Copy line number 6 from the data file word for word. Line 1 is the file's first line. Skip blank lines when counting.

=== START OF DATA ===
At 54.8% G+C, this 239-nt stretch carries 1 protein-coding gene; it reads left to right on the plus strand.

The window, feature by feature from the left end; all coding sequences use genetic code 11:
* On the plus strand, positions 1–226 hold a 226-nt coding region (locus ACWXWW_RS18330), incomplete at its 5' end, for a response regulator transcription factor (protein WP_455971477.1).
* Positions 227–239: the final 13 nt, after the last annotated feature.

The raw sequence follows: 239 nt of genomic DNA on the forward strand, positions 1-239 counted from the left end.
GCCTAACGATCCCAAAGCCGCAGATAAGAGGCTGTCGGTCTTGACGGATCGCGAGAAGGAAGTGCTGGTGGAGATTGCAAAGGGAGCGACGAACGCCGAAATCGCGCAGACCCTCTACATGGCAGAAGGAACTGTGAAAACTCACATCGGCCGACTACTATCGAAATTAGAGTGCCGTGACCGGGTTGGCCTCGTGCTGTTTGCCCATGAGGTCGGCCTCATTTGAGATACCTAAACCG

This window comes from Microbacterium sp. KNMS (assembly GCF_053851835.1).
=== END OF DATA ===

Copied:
GCCTAACGATCCCAAAGCCGCAGATAAGAGGCTGTCGGTCTTGACGGATCGCGAGAAGGAAGTGCTGGTGGAGATTGCAAAGGGAGCGACGAACGCCGAAATCGCGCAGACCCTCTACATGGCAGAAGGAACTGTGAAAACTCACATCGGCCGACTACTATCGAAATTAGAGTGCCGTGACCGGGTTGGCCTCGTGCTGTTTGCCCATGAGGTCGGCCTCATTTGAGATACCTAAACCG